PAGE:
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§Of World Interest

The Hawaiian bird, the Po'ouli, goes extinct



May 16 - The 2004 Chadian coup d'état attempt was an attempted coup d'état against the Chadian President Idriss Déby that was foiled on the night of May 16, 2004.


On February 24th, a 6.5 Richter scale earthquake shook Northern Morocco in the Rif mountains near the city of Al Hoceima, killing 400. Ait Kamara was destroyed and 517 people were killed.



February 1 - Yang Xinhai was found guilty of 67 murders and 23 rapes, and sentenced to death in Luohe City Intermediate People's Court, Henan. At the time of his sentencing, official Chinese media believed he had carried out China's longest and grisliest killing spree. Yang was executed on February 14, 2004, by firing squad.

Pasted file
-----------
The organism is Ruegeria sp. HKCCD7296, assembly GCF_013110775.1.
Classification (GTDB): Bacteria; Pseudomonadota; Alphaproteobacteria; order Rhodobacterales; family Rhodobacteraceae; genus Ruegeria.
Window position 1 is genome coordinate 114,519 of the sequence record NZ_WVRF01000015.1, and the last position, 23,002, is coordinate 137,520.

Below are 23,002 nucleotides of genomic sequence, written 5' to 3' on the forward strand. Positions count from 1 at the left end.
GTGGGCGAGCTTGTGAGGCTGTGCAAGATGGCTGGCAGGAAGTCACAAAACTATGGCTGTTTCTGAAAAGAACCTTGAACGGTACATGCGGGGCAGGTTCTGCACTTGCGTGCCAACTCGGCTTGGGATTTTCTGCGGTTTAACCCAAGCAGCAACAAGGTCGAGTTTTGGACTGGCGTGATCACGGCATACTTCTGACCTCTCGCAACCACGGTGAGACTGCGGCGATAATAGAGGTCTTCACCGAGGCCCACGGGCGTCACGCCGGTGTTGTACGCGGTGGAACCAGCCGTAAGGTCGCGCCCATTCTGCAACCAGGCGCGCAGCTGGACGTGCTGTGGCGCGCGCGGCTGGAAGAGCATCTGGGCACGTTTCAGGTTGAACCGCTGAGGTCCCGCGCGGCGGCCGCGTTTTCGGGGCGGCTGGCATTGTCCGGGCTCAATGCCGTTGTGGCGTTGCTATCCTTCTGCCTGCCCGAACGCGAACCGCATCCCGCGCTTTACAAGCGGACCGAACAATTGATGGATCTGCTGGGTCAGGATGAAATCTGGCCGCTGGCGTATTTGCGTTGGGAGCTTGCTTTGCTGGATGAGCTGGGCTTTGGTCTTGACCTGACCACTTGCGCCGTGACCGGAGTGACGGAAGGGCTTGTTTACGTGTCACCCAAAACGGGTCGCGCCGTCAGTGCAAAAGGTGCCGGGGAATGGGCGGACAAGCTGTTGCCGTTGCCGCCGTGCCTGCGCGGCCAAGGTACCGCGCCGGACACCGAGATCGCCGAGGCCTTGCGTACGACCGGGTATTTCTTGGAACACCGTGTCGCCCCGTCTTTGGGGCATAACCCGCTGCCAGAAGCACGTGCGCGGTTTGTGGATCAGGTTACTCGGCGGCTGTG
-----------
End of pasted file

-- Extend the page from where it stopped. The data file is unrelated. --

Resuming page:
Mount Asama, in central Honshū, the main island of Japan, erupted on September 1st.

§South Korea

January - Exiled Cambodian ruler, His Majesty King Sihanouk went into self-imposed exile in January 2004, taking up residence in Pyongyang, North Korea.

February 13th, Scientists announced the cloning of 30 human embryos.

December 16 - South Korean high-speed rail system, Korea Train Express open between Seoul and Busan.


One of the best-reported cases of an exploding whale was in Tainan City, Taiwan January 26th, when a buildup of gas inside a decomposing sperm whale caused it to explode while it was being transported for a post-mortem examination.


§Faroe Islands

On February 3rd, Jóannes Eidesgaard became the Prime Minister of the Faroe Islands, a group of islands in Northern Europe, between the Norwegian Sea and the North Atlantic Ocean, about halfway from Iceland to Norway. They have been an autonomous region of the Kingdom of Denmark since 1948.


§French Law

February 10th the French National Assembly voted to pass a law banning religious items and clothing from schools.

December 14 - The world's tallest bridge, the Millau bridge over the River Tarn in the Massif Central mountains, France, is opened by President Jacques Chirac.

§Great Britain